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Large-Sample Evidence on Firms’ Year-over-Year MD&A Modifications


  • We thank Ray Ball, Brian Bratten, Monika Causholli, Alan Cooke, Gus De Franco, Vicki Dickinson, Michael Donohoe, Ann Gaeremynck, Doug Hanna, Carlos Jiménez, Marcus Kirk, Feng Li, Joshua Livnat, Bill Mayew, Volkan Muslu, Karen Nelson, David Reppenhagen, Eddie Riedl, Sergei Shabanov, Doug Skinner (the editor), Ram Venkataraman, an anonymous referee, and participants at the University of Florida, University of Maastricht, Southern Methodist University, New York University, and University of Kentucky accounting workshops, the 2009 FEA Conference, the 2010 Journal of Accounting Research Conference, and the 2010 AAA Annual Conference. We thank Lan Su for able research assistance. Jenny Tucker thanks the Luciano Prida, Sr. Term Professorship Foundation for financial support.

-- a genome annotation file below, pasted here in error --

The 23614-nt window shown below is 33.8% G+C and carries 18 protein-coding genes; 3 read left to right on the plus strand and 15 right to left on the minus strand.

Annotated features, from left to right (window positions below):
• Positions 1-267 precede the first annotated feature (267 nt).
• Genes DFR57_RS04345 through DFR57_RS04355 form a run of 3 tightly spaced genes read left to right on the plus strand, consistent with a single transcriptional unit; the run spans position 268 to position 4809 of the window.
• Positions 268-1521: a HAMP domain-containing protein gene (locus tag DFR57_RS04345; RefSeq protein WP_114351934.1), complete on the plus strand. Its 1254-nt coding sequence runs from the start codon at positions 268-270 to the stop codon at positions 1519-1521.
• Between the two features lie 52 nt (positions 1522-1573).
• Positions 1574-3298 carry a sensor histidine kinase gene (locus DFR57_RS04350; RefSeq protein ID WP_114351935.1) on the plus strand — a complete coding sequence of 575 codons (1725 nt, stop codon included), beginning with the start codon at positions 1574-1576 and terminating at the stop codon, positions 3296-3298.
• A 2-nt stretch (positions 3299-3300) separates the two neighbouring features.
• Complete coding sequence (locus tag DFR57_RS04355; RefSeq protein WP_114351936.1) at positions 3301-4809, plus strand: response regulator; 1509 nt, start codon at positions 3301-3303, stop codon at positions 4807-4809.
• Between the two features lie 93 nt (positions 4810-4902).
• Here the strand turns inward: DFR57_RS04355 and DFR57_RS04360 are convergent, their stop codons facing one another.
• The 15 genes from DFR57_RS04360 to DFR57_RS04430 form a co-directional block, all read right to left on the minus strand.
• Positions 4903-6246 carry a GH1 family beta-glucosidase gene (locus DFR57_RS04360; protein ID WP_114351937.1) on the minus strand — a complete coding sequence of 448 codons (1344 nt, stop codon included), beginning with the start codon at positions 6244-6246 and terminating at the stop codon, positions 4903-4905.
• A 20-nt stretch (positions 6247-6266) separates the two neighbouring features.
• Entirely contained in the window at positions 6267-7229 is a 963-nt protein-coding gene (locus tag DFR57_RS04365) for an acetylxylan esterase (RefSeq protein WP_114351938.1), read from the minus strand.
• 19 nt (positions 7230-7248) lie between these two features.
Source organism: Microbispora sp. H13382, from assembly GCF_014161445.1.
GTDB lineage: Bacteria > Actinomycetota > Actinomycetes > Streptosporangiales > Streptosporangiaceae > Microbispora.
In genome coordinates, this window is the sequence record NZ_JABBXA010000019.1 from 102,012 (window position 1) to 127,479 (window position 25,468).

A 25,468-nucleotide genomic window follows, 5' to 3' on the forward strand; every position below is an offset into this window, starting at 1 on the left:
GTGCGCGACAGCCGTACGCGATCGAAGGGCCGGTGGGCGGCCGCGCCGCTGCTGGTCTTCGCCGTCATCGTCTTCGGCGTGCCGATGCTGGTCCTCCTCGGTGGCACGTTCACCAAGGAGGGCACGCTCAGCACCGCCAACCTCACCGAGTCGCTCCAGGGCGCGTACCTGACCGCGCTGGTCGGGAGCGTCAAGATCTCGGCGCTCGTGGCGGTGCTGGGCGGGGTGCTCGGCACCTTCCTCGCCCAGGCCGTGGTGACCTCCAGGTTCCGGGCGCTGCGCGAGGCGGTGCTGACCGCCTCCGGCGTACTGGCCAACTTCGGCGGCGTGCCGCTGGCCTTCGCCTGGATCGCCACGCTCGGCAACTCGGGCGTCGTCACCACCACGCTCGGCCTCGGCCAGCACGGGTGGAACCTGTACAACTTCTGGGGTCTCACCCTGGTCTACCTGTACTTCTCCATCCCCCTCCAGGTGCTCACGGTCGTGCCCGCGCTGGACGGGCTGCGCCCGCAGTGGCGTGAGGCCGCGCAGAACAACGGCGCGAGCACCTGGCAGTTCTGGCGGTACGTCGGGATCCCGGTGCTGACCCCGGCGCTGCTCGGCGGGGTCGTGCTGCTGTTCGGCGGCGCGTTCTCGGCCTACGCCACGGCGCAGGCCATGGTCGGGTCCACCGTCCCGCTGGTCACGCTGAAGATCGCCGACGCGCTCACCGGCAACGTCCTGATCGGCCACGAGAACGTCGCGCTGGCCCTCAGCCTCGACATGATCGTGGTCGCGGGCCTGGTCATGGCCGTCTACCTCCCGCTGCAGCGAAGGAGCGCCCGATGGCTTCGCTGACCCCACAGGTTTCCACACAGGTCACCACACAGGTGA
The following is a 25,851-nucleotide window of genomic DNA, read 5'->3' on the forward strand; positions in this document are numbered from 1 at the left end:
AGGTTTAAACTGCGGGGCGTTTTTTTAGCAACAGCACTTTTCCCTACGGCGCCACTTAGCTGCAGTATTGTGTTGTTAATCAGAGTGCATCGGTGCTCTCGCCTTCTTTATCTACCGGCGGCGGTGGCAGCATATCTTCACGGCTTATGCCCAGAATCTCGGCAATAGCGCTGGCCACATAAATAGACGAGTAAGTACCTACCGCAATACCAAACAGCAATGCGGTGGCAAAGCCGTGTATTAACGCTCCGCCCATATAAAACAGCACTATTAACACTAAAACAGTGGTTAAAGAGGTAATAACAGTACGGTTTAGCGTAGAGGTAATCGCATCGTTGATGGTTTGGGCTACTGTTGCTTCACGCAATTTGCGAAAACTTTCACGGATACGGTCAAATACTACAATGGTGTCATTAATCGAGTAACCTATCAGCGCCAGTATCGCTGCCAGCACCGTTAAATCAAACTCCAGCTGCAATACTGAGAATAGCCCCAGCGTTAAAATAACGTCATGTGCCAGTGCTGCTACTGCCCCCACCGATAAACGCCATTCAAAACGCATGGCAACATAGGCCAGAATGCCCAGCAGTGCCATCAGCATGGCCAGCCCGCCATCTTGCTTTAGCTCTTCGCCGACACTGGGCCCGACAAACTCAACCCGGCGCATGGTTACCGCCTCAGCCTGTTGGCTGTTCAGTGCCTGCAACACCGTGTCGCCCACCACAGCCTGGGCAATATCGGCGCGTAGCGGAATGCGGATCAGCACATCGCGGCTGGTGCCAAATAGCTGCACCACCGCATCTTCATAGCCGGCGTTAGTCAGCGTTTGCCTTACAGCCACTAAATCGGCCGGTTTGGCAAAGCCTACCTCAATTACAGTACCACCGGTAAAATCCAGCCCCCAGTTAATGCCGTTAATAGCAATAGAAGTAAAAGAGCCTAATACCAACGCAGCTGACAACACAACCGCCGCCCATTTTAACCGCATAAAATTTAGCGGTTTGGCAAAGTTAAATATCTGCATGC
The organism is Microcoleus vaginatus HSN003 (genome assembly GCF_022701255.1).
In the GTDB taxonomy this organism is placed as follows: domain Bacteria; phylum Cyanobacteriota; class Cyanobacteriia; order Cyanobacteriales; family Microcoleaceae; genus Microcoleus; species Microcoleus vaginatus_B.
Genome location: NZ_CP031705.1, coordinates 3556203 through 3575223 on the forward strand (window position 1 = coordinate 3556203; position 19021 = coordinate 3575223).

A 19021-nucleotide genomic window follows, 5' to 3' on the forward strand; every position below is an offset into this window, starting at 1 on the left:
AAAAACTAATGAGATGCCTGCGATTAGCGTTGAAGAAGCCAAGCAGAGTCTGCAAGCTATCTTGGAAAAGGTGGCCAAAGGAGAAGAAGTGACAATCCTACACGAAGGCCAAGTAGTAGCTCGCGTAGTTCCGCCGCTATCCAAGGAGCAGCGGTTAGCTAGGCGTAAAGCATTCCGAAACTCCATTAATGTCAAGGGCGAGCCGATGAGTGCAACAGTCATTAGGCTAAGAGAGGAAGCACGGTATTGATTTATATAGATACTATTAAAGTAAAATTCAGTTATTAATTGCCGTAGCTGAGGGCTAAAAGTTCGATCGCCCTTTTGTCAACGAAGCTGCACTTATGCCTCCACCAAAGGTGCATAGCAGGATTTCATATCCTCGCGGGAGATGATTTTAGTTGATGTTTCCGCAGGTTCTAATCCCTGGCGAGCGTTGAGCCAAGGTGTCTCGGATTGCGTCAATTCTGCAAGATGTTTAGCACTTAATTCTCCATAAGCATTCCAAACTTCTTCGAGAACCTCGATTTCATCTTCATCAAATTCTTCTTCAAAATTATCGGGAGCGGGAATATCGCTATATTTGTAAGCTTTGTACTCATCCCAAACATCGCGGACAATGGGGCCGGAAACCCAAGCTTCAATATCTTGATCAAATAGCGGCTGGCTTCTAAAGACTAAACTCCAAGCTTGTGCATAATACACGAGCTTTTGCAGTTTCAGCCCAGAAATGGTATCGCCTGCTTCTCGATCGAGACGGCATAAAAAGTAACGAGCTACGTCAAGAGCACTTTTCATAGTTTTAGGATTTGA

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The Securities and Exchange Commission (SEC) has expressed concern about the informativeness of firms’ Management Discussion and Analysis (MD&A) disclosures. A firm's MD&A is potentially uninformative if it does not change appreciably from the previous year after significant economic changes at the firm. We introduce a measure for narrative disclosure—the degree to which the MD&A differs from the previous disclosure—and provide three findings on the usefulness of MD&A disclosure. First, firms with larger economic changes modify the MD&A more than those with smaller economic changes. Second, the magnitude of stock price responses to 10-K filings is positively associated with the MD&A modification score, but analyst earnings forecast revisions are unassociated with the score, suggesting that investors—but not analysts—use MD&A information. Finally, MD&A modification scores have declined in the past decade even as MD&A disclosures have become longer; the price reaction to MD&A modification scores has also weakened, suggesting a decline in MD&A usefulness.